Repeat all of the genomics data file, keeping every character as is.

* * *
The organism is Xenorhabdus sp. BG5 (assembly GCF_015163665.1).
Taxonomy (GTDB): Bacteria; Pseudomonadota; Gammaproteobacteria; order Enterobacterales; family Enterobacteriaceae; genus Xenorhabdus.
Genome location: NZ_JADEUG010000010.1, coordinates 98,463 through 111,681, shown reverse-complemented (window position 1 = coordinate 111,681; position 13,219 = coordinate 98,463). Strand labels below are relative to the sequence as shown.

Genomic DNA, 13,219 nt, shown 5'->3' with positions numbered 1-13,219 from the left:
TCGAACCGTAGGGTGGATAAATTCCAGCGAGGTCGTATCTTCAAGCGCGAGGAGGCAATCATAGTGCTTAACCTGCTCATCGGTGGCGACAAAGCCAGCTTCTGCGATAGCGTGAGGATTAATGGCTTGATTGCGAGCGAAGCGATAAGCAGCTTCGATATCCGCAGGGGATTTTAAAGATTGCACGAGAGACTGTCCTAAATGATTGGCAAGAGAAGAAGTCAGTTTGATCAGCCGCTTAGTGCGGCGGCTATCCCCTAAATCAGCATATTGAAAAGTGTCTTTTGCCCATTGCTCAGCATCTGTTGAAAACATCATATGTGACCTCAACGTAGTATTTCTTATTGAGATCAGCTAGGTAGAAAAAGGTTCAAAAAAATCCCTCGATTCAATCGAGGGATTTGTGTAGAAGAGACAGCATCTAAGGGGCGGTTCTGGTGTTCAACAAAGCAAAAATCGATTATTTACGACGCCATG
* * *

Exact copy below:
The organism is Xenorhabdus sp. BG5 (assembly GCF_015163665.1).
Taxonomy (GTDB): Bacteria; Pseudomonadota; Gammaproteobacteria; order Enterobacterales; family Enterobacteriaceae; genus Xenorhabdus.
Genome location: NZ_JADEUG010000010.1, coordinates 98,463 through 111,681, shown reverse-complemented (window position 1 = coordinate 111,681; position 13,219 = coordinate 98,463). Strand labels below are relative to the sequence as shown.

Genomic DNA, 13,219 nt, shown 5'->3' with positions numbered 1-13,219 from the left:
TCGAACCGTAGGGTGGATAAATTCCAGCGAGGTCGTATCTTCAAGCGCGAGGAGGCAATCATAGTGCTTAACCTGCTCATCGGTGGCGACAAAGCCAGCTTCTGCGATAGCGTGAGGATTAATGGCTTGATTGCGAGCGAAGCGATAAGCAGCTTCGATATCCGCAGGGGATTTTAAAGATTGCACGAGAGACTGTCCTAAATGATTGGCAAGAGAAGAAGTCAGTTTGATCAGCCGCTTAGTGCGGCGGCTATCCCCTAAATCAGCATATTGAAAAGTGTCTTTTGCCCATTGCTCAGCATCTGTTGAAAACATCATATGTGACCTCAACGTAGTATTTCTTATTGAGATCAGCTAGGTAGAAAAAGGTTCAAAAAAATCCCTCGATTCAATCGAGGGATTTGTGTAGAAGAGACAGCATCTAAGGGGCGGTTCTGGTGTTCAACAAAGCAAAAATCGATTATTTACGACGCCATG